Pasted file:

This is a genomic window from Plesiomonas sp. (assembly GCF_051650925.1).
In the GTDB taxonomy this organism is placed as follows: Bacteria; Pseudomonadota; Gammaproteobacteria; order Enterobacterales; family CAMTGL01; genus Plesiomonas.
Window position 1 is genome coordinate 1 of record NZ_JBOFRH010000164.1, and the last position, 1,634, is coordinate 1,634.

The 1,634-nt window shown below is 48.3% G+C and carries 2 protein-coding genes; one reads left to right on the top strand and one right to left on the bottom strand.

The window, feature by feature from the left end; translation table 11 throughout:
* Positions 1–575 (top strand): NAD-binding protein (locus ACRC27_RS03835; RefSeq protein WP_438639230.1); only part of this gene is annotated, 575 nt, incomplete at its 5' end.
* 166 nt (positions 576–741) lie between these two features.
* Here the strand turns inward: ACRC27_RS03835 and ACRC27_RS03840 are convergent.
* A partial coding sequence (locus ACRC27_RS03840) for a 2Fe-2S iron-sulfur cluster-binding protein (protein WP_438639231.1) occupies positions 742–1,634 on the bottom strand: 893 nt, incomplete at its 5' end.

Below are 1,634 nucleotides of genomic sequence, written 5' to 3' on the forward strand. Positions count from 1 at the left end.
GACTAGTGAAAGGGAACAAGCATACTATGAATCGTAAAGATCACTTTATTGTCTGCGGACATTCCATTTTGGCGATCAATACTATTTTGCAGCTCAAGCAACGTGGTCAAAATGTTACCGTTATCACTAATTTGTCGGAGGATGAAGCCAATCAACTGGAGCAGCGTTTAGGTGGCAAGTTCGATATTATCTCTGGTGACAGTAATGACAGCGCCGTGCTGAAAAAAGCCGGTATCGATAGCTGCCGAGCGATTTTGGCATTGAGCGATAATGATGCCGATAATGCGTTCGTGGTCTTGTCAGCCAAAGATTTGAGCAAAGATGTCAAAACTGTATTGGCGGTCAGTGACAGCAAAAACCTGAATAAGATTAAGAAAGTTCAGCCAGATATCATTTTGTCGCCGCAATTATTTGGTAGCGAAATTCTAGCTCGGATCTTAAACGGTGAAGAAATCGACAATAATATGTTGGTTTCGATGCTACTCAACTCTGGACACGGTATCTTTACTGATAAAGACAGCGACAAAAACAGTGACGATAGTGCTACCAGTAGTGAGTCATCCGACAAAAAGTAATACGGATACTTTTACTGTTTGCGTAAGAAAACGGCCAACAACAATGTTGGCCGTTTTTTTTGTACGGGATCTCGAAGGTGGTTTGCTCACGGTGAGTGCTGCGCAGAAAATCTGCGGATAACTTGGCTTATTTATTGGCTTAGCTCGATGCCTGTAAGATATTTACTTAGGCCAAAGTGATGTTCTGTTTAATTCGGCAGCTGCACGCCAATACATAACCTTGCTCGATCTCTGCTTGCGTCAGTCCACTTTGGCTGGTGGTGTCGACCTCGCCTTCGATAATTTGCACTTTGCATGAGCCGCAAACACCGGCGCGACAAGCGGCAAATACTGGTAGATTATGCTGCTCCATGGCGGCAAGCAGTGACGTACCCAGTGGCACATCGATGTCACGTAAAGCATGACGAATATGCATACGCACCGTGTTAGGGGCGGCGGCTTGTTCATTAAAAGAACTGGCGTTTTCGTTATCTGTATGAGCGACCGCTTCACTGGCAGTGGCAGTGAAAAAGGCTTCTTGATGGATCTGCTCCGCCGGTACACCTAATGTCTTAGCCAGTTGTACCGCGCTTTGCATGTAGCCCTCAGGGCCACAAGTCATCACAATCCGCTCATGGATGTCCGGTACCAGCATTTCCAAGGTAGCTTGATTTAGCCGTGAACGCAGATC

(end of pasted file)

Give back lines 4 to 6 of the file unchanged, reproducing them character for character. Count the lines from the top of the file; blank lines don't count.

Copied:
The 1,634-nt window shown below is 48.3% G+C and carries 2 protein-coding genes; one reads left to right on the top strand and one right to left on the bottom strand.

The window, feature by feature from the left end; translation table 11 throughout:
* Positions 1–575 (top strand): NAD-binding protein (locus ACRC27_RS03835; RefSeq protein WP_438639230.1); only part of this gene is annotated, 575 nt, incomplete at its 5' end.